Thursday, July 15, 2010

Neem Tree

By Banaphool (Translated by Dipannita Datta; published by Rupa & Co., 2004)

Some people are skinning the bark and boiling them.

Some are tearing off the leaves and crushing them on the grindstone.

Some are frying them in heated oil.

They will apply it to scabies, itches, and chilblain.

It is an unfailing medicine for skin diseases.

Many eat the tender leaves too.

Just raw…

Or fried with brinjal.

It is very beneficial for the liver.

Many people split the young stems and chew them…

Keeps teeth healthy.

The ayurved experts are effusive in its praise.

The wise people are pleased if it grows near the house.

They say the neem-breeze is good for health; let it stand—don’t chop it off.

They don’t cut it, but don’t nurse it either.

Garbage accumulates around.

Some fence it with whetstone—there’s another kind of rubbish.

One day a new type of person arrives.

He keeps on gazing at the neem tree fascinated. He does not flay the bark, nor does he tear the leaves, or break the stems, he keeps on staring at the neem tree with amazement.

He utters on a sudden inspiration: Wah! How beautiful the leaves are… What a beauty!

How lovely are the flower bunches too… They are like a shower of stars that have come down from the blue sky to the green below. Wah!

He gazes at it for sometime and leaves.

Not an expert in ayurved, he is simply a poet.

The neem tree wishes to go away with that man. But cannot. The roots have gone far and deep into the soil. It is forced to stand there, in the backyard of the house amidst heaps of rubbish.

Exactly like the gentle, hard-working daughter-in-law of that house.

This is the first story from the book Neem Tree, a compilation of short stories by Bengali writer Banaphool (Balaichand Mukhopadhyay).

The first thing that struck me in Banaphool’s stories is the sheer simplicity of writing. Sure, the version I read was superbly translated by Dipannita Datta, so my reaction to the stories has as much to do with Datta’s interpretation of Banaphool’s words and thoughts, as it does with the original author’s plot.

Being a “trained journalist”, one is taught the value of brevity. And so, even if I can’t do it myself, I can certainly appreciate it. Telling the entire story is as few words as possible is something Banaphool has mastered. His sentences are short, crisp, complete. There’s no getting lost in a muddle of words trying to pour the entire dictionary into 10-odd pages. Rather one gets lost appreciating the profundity of his word play. His genre would not only be short stories, but “ultra short” stories.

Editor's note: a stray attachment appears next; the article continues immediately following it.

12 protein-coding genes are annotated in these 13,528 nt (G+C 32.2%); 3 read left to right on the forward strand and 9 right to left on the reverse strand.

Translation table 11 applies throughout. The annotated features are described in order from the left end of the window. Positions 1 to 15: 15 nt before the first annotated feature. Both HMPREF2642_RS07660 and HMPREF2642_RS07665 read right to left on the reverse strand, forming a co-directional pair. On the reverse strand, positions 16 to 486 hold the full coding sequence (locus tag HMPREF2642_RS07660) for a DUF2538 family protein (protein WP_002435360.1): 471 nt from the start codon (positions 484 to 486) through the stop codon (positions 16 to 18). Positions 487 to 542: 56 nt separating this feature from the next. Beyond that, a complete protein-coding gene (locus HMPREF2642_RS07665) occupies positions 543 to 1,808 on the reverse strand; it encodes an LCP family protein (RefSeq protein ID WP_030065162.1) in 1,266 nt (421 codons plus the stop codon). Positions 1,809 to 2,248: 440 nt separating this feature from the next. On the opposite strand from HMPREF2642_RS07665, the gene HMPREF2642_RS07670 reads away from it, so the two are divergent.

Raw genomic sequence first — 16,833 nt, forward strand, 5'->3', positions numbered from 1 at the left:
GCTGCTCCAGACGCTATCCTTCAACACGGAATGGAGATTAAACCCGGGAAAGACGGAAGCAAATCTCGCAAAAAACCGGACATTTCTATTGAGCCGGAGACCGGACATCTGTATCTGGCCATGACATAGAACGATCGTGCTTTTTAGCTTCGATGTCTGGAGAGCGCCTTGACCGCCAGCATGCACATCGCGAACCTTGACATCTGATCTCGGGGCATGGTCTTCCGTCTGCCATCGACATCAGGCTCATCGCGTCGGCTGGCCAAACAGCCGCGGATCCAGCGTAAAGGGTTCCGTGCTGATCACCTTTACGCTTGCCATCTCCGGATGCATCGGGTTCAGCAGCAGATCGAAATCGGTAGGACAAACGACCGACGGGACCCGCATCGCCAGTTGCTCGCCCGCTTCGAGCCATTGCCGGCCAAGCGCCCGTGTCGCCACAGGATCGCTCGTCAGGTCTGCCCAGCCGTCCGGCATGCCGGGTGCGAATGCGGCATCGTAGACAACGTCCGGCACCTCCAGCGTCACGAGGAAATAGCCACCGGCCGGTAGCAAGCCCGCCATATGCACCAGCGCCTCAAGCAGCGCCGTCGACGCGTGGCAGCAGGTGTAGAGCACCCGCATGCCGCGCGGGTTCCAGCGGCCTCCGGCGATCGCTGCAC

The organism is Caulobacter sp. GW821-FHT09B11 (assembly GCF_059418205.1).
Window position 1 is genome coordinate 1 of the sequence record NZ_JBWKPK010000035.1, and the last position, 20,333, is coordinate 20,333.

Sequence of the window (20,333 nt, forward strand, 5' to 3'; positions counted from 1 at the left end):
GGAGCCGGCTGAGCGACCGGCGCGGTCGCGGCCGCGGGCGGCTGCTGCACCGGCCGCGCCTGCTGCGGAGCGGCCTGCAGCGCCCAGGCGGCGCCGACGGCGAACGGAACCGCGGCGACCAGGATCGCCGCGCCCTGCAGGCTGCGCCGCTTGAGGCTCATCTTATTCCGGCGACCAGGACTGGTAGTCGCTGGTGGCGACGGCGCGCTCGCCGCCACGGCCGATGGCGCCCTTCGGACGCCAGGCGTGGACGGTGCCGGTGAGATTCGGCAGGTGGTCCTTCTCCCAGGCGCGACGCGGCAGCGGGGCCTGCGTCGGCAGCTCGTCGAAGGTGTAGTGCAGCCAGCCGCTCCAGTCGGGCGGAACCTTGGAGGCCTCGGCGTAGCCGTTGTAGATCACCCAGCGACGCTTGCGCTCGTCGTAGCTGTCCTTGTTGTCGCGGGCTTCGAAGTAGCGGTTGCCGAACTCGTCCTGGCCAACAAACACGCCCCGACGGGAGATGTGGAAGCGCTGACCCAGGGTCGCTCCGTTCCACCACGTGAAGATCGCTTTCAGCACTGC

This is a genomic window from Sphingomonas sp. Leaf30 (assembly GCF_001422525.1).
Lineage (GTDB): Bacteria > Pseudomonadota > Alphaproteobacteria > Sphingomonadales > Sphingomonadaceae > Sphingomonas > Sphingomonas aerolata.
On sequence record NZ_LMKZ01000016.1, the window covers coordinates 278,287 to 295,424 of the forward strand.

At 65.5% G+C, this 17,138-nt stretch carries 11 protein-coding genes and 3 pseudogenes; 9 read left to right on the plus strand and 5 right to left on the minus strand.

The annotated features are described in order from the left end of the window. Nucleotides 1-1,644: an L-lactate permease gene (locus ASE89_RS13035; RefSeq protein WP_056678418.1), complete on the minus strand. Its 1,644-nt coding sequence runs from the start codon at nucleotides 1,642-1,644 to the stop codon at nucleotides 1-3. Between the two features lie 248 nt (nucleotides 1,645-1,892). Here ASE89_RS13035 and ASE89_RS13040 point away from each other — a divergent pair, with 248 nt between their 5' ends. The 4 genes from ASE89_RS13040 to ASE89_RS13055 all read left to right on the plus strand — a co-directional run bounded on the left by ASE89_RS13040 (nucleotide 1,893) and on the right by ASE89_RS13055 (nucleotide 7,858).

According to Datta, who had once collated his 550-story oeuvre, 125 of Banaphool’s story could be printed on one single sheet!

Banaphool’s propensity for the ironical twists in our lives is definitely O. Henry-esq. He does dabble in the painting contrast pictures every now and then, but his real skill lies in playing with the deeper contrasts in life. Two brothers questioning their religion/faith for someone they love; a couple in bed dreaming about their respective romances before they got married; the n number of possibilities for Sulekha crying on a full-moon night—his repertoire is endless.

Intrinsically based in the hinterlands of Bengal, the writer talks about all kinds of human relationships that’s built of out love, respect and even hatred, with that characteristic twist at the end of it all. But at the same time, his plots are timeless, and his connections global.

My reading of the Neem Tree bouquet (as Datta introduces the book) was reminiscent of my experience with an Asimov omnibus, where after 11 stories I knew exactly where the storyline was headed. Eventually I gave the book up out of sheer boredom. But Neem Tree was more pleasant. Not only could I not keep the book down, even if the “twist” in the tale was staring me in the face from the fourth para onwards, what mattered to me was the journey to the end. And that is where Banaphool excels—stringing those sentences in such a tantalizing way that you’re addicted to them. You know the destination, but you want to get there with Banaphool—not before him, not after him.

Thank you Rajeshwari for introducing me to such a wonderful writer.

And for those who have taken the time to read this post, do get yourself a copy. It's certainly worth it.

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